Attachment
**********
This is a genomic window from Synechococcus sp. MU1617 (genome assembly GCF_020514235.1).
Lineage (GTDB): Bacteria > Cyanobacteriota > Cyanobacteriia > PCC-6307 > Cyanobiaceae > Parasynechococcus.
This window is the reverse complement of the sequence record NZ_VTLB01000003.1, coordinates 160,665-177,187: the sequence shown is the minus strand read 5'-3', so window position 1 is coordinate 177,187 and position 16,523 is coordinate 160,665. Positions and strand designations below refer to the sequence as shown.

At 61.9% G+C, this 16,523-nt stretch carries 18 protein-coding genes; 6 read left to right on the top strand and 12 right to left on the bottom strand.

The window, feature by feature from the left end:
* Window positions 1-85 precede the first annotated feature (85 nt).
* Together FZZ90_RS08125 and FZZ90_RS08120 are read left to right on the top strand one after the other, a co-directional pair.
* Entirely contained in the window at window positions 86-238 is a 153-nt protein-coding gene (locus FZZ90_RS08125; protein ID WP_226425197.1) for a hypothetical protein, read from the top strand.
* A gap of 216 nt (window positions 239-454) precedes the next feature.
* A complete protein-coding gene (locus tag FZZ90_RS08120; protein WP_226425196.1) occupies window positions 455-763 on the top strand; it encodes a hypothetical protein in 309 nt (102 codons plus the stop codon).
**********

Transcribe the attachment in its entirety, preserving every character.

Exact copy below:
This is a genomic window from Synechococcus sp. MU1617 (genome assembly GCF_020514235.1).
Lineage (GTDB): Bacteria > Cyanobacteriota > Cyanobacteriia > PCC-6307 > Cyanobiaceae > Parasynechococcus.
This window is the reverse complement of the sequence record NZ_VTLB01000003.1, coordinates 160,665-177,187: the sequence shown is the minus strand read 5'-3', so window position 1 is coordinate 177,187 and position 16,523 is coordinate 160,665. Positions and strand designations below refer to the sequence as shown.

At 61.9% G+C, this 16,523-nt stretch carries 18 protein-coding genes; 6 read left to right on the top strand and 12 right to left on the bottom strand.

The window, feature by feature from the left end:
* Window positions 1-85 precede the first annotated feature (85 nt).
* Together FZZ90_RS08125 and FZZ90_RS08120 are read left to right on the top strand one after the other, a co-directional pair.
* Entirely contained in the window at window positions 86-238 is a 153-nt protein-coding gene (locus FZZ90_RS08125; protein ID WP_226425197.1) for a hypothetical protein, read from the top strand.
* A gap of 216 nt (window positions 239-454) precedes the next feature.
* A complete protein-coding gene (locus tag FZZ90_RS08120; protein WP_226425196.1) occupies window positions 455-763 on the top strand; it encodes a hypothetical protein in 309 nt (102 codons plus the stop codon).